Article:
|A U.S. federal agency, NOAA’s National Climatic Data Center (NCDC), recently released the 2012 Billion Dollar Weather and Climate Disasters Information Report, indicating that the cost of damages across the USA in 2012 from climate and weather natural disasters exceeded US$110 billion, the second costliest year for natural disasters since 1980 — after 2005, the year of Hurrican Katrina. No earthquake losses are among the damage costs for 2012.|
Internationally, Munich Re reported 905 significant, natural hazard loss (catastrophe) events worldwide in 2012 with total losses reaching US$170 billion. Only one earthquake event, the May, 2012 Emilia-Romagna earthquakes in Italy (Mw=5.8), is included among the largest loss events of 2012 – with losses of US$16 billion (compared to Hurricane Sandy losses of approximately US$65 billion in the same year).
Despite under-representation in 2012 natural catastrophe loss figures, the largest natural disaster losses since 1980 are earthquake-related; the Great East Japan Earthquake and Tsunami of 2011 (Tohoku, Mw=9.0) where immediate losses reached US$210 billion leads the MunichRe list. A U.S. Congressional Research report (Japan’s 2011 earthquake and tsunami : economic effects and implications for the United States, that examined possible loss estimates of cascading damage from the Fukushima Daiichi Nuclear Power Station accidents, suggests “physical damage has been estimated from US$250 billion to as much as US$309 billion, the latter figure being nearly four times as much as Hurricane Katrina (US$81 billion) and roughly equivalent to the GDP of Greece and twice that of New Zealand…” and considerably larger than MunichRe estimates.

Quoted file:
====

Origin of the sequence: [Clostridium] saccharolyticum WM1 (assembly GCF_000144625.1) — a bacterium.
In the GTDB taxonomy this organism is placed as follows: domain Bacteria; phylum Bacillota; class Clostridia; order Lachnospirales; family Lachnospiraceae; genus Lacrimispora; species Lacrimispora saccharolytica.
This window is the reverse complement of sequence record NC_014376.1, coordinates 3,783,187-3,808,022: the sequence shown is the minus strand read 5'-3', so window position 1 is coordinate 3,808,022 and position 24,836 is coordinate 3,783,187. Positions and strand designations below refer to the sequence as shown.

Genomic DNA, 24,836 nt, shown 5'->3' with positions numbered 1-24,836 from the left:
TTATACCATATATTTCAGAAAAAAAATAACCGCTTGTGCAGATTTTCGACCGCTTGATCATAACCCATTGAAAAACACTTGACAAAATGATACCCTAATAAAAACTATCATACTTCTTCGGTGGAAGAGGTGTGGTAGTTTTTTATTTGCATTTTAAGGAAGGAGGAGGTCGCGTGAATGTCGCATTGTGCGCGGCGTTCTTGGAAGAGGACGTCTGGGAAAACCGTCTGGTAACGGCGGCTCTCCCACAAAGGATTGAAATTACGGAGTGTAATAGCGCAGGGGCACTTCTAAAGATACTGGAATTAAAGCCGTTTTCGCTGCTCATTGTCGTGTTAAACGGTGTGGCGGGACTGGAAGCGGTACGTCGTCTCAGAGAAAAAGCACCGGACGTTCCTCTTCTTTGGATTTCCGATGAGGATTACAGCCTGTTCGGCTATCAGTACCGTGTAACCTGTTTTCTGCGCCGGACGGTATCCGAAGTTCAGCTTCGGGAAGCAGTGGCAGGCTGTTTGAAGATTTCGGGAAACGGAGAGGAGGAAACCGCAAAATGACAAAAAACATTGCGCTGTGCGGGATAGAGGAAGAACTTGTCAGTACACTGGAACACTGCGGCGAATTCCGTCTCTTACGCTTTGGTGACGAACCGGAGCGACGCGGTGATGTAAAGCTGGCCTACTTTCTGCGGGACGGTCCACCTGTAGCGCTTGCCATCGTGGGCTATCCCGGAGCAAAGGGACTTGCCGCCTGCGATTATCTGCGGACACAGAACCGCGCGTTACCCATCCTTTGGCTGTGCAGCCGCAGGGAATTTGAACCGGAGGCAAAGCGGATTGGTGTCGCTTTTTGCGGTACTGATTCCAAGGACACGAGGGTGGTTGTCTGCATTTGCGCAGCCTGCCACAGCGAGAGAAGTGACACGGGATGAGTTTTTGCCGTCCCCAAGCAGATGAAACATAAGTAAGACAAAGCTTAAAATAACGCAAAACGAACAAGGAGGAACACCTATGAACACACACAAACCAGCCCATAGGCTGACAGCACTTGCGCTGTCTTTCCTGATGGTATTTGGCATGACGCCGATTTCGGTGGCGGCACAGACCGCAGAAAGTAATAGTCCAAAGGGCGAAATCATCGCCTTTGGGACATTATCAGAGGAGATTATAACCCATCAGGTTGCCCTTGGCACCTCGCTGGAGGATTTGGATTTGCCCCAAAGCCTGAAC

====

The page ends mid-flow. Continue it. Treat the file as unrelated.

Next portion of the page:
Although economic losses at this enormous scale of disaster may be difficult to infer precisely, as noted in a previous NISEE post, – “Are earthquake disasters getting worse?” – economists Fabian Barthel and Eric Neumayer have observed that “the accumulation of wealth in disaster-prone areas is and will always remain by far the most important driver of future economic disaster damage.”
In terms of human fatalities, natural disasters in 2012 produced 9,600 fatalities. Modest in comparison with the recent 2010 Haiti earthquake (Mw=7.0) that resulted in over 225,000 fatalities, the 2004 Banda Aceh, Indonesia earthquake (Mw=9.1) and the wide tsunami that followed which combined for at least 220,000 mortalities across Asia, and the 2008, Sichuan, China earthquake (Mw=7.9) with approximately 84,000 fatalities, according to MunichRe.
The risk from natural disaster in the USA remains considerable. In 2010, Robert Roy Britt an editor at ‘livescience.com’ generated a list of top 10 natural disaster worries (hazards) of scientists in the USA… on the list was a hurricane hitting New York City as well as threats posed by storms and heat waves. However, at least six of the ten ‘top’ items were related to the risk of large earthquakes and tsunamis causing massive damage and loss of life in different regions of the USA.